Doctor Who Review: "Nightmare In Silver"
You have to give a round of applause to Neil Gaiman; the man is a genius of sleight of hand. When he was given the task of making the Silver Giants from Mondas scary again – a trait they’ve lost big time, climaxing in their last loathsome appearance in "Closing Time" – in Gaiman the fans trusted. And yes he has delivered. But not in the way many fans will expect.
Right from the off – Gaiman, the Showman, sets the stage on a stage. I mean is anyone fooled that the Tardis hasn’t really landed on the moon? No, we’re on the galaxy’s foremost amusement park – now badly in need of a lick of paint, where a punishment platoon with a handy planet-cracker are waiting around hoping the Cyber scourge will never raise their metal heads again. There’s a mad Showman who likes collecting broken down Cybers and learns one to play chess (sort off), and yes, there are Kids in the Tardis! Kids! Number one rule is broken! Clara must have really twisted the Doctor arm badly to make him change his mind!
And then there’s Warrick Davis as Emperor Porridge. Gotta say I love Warrick. I met him once at a convention and he’s a great little guy (never say that out aloud). The moment he pops up in the cubicle working the Chess Playing old Cyber “I’m the brains” I raised a smile. He plays a deft role here – we’re lead along the red herring path thinking he’s some caretaker or the Army’s mascot. Trust Gaiman to turn the tables when he’s the Emperor who blew up an entire galaxy to rid the Universe of the Cyber menace.
Another aspect which made this a very different Cyberman story was the inner battle between the true Doctor and the Viral Cyberplanner – complete with a lovely cameo of every past Doctor. The idea of using chess as a motif to show the conflict between the opposing personas was very inspired – even to the point of using a Gollum like pastiche from Lord of the Rings as we switch between lovable Eleventh and Borg Doctor. Some will argue that the sequences were too long winded and spoiled the potentiality of making this an all out action-fest – but when you’re watching a script from the writer of Sandman and soon to be Guardians of the Galaxy expect the unexpected.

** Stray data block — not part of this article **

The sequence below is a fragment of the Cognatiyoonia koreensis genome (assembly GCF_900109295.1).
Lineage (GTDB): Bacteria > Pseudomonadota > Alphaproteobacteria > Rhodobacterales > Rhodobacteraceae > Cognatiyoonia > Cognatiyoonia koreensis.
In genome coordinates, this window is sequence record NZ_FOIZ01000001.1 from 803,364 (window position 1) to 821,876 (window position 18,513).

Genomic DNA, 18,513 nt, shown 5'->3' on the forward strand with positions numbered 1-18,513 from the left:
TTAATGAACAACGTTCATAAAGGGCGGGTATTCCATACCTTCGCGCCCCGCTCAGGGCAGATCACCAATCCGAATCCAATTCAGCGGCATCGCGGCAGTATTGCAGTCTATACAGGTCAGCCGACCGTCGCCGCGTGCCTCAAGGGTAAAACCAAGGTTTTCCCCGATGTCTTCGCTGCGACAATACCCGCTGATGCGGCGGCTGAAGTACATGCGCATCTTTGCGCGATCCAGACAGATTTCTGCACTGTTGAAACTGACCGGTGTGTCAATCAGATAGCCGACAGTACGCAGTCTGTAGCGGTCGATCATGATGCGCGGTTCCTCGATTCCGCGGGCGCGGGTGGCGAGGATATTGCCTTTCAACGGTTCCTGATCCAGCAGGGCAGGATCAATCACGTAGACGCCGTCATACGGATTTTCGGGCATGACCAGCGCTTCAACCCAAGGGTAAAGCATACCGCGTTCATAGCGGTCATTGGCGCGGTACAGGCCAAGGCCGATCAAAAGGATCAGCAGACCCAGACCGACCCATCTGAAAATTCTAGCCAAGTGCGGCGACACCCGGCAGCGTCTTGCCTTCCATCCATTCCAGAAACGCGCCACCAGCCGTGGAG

The Punishment Platoon were a real pleasure too – a right bunch of un-strereotypes from a geeky weatherman to an Ex-Eastender. I liked the part when one of them was attacked by a headless new Cyber – which leads me to the real crux of "Nightmare in Silver."
So, the verdict on the new Cybers: Well, overall pretty good. Nice visual touches to the classic "Tomb of the Cybermen" types, yes, less speaky and more brutish and definitely unpredictable like voluntarily decapitating themselves or tossing a hand to ensnare a unwilling new recruit. Jury’s out on the new Wally West speedster powers which were well realized, but unfortunately we’re still stuck with the stomping SFX’s – okay, quieter - but it would be better if they were silent like their classic 60’s counterparts.
"Nightmare in Silver" leaves a tantalizing glimpse that even after detonating that handy planet-cracker – one solitary hand floats away in the ether – perhaps a nod to the original working title of "The Last Cyberman." Yes they will be back. They will survive. Question is: Will Neil Gaiman write the next encounter? For now – we’re seven days to the series finale when the "Name of the Doctor" will be revealed. Are you edging your bets whether Steven Moffat really will shatter the fifty year myth? I can’t wait.